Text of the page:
• A hands-on learning experience on “how to make a solar panel with CD?” should enhance your ability to perform a progressive solar project to harness the sun.

    Summary : Key takeout

    Huge energy requirements in our localities or the off-grid phenomenon paving the way for solar services.

    With this non-traditional solar energy project, you can enhance your innovation skill. In just a few steps, you should be able to benefit from the free energy solar. You can produce sufficient energy to heat your room, house, or even the swimming pools with a little bit of creativity.

    So, what can I do with a small solar panel made with CDs?

    A practical method to tackle the energy loss is to store the heat in a water tank.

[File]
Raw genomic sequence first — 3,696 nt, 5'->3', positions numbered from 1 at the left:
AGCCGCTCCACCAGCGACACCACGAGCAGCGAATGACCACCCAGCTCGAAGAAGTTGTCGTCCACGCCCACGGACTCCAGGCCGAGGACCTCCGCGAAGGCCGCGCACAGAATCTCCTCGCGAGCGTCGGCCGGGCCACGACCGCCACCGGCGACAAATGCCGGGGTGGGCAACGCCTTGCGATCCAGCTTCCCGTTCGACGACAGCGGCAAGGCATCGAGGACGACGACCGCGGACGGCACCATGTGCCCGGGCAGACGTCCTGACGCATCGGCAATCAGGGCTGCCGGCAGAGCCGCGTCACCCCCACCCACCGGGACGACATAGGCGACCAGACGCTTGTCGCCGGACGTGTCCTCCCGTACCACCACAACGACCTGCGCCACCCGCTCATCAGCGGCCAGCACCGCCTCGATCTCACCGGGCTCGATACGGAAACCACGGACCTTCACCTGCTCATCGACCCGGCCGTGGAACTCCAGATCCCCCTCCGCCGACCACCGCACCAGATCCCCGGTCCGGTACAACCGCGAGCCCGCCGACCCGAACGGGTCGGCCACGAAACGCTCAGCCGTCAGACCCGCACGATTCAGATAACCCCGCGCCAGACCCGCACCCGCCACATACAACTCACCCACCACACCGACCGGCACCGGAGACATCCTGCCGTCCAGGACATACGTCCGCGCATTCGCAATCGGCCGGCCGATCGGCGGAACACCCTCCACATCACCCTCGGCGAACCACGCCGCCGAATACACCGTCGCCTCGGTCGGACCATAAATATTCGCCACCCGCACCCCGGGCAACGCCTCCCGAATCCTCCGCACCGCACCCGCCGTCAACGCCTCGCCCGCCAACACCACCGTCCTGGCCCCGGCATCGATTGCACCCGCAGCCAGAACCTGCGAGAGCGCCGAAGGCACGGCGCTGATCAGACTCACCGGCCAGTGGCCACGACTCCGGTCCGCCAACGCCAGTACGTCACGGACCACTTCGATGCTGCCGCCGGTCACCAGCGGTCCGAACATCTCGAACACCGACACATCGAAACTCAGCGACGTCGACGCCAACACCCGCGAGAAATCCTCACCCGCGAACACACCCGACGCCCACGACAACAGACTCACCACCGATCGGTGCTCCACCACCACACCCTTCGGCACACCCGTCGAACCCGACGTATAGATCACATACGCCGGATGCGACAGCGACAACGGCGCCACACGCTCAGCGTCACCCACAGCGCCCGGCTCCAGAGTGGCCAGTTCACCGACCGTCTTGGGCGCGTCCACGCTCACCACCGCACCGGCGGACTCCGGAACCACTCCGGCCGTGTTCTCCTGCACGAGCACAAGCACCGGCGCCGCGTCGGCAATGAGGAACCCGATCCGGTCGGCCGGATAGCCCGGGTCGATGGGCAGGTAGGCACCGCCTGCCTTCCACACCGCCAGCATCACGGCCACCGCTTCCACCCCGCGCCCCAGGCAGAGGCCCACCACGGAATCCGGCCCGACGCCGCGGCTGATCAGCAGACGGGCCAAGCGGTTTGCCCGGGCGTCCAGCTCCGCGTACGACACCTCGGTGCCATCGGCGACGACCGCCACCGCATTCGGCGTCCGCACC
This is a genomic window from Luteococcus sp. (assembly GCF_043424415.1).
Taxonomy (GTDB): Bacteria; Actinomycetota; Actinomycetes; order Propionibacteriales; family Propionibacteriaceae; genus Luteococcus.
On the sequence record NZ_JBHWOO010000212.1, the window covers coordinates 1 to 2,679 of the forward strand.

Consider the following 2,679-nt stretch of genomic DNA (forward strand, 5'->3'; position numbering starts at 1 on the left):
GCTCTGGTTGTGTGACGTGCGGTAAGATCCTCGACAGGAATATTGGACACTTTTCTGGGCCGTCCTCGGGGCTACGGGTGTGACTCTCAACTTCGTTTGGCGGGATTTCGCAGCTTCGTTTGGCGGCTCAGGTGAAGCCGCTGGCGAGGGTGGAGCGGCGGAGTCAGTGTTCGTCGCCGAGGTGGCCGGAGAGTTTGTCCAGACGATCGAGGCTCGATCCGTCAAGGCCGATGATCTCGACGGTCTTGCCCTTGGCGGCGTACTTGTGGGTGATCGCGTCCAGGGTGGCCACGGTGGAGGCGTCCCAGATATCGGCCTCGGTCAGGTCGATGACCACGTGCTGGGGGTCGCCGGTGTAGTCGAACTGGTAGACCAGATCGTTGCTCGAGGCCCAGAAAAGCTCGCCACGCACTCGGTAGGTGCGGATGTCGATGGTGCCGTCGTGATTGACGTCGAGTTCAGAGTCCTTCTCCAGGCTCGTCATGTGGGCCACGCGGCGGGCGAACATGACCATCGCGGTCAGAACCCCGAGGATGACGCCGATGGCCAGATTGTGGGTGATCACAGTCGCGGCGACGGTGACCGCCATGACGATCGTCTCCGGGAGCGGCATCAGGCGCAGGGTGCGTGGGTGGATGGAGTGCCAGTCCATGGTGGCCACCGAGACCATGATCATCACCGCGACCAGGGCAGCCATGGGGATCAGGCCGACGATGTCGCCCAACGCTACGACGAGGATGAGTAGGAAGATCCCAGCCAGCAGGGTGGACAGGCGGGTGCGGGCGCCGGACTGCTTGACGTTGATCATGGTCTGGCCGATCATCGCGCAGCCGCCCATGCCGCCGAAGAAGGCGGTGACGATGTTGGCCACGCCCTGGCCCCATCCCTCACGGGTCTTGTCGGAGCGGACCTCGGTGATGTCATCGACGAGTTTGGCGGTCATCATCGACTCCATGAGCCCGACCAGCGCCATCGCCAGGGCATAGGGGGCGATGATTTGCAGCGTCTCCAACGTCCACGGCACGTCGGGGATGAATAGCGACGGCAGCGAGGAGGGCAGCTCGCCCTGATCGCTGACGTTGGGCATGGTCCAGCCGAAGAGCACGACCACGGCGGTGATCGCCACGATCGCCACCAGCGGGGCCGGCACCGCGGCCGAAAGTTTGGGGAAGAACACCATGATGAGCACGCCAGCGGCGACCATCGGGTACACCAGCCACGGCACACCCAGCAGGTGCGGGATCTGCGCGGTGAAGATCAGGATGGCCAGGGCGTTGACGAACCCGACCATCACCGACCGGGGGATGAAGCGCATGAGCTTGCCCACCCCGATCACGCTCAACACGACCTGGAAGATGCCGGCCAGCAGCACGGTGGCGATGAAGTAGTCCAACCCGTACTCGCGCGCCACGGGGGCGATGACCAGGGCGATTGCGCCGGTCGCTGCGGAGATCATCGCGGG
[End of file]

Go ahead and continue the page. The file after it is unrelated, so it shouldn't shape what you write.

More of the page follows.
– Space Efficient

    A solar cd panel facing south through the Windows results in an efficient project regarding the space requirements.

    FAQ: How to make solar cell with copper wire, cd, and diodes?

    The electrical conductivity of copper is one of the best among the metals. Although, it cannot generate electricity when exposed to just sunlight. Unless, you swing a magnet around a coil of copper wire.

    The Zener diodes, however, can produce some measurable voltage when exposed to sunlight.

    The diodes are only capable of producing only a couple of millivolts. You can test it with a voltmeter or multimeter.

    But it will not essentially run any electronic devices as the current output will be tremendously low and hence the power.

    The DIY videos on YouTube to build CD solar panels with copper wire and diodes won’t provide sufficient energy to power any home electronic appliances.

    • I. “Global Warming of 1.5C”; October 2018, by United Nation’s Intergovernmental Panel on Climate Change (IPCC)